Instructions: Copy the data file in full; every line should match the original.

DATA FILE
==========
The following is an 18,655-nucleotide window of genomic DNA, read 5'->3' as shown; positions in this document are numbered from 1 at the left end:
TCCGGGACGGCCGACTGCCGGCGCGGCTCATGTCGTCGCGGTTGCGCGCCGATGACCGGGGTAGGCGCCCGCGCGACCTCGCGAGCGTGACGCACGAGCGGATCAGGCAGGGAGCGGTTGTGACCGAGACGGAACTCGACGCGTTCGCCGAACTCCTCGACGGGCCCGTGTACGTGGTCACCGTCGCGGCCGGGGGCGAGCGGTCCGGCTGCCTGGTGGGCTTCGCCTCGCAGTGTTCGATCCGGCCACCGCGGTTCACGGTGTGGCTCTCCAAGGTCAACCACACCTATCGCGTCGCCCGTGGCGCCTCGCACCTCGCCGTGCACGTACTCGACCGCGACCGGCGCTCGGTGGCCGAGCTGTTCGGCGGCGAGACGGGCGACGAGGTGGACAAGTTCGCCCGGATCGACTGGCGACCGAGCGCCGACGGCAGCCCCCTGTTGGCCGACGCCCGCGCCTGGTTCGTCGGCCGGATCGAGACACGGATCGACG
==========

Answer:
The following is an 18,655-nucleotide window of genomic DNA, read 5'->3' as shown; positions in this document are numbered from 1 at the left end:
TCCGGGACGGCCGACTGCCGGCGCGGCTCATGTCGTCGCGGTTGCGCGCCGATGACCGGGGTAGGCGCCCGCGCGACCTCGCGAGCGTGACGCACGAGCGGATCAGGCAGGGAGCGGTTGTGACCGAGACGGAACTCGACGCGTTCGCCGAACTCCTCGACGGGCCCGTGTACGTGGTCACCGTCGCGGCCGGGGGCGAGCGGTCCGGCTGCCTGGTGGGCTTCGCCTCGCAGTGTTCGATCCGGCCACCGCGGTTCACGGTGTGGCTCTCCAAGGTCAACCACACCTATCGCGTCGCCCGTGGCGCCTCGCACCTCGCCGTGCACGTACTCGACCGCGACCGGCGCTCGGTGGCCGAGCTGTTCGGCGGCGAGACGGGCGACGAGGTGGACAAGTTCGCCCGGATCGACTGGCGACCGAGCGCCGACGGCAGCCCCCTGTTGGCCGACGCCCGCGCCTGGTTCGTCGGCCGGATCGAGACACGGATCGACG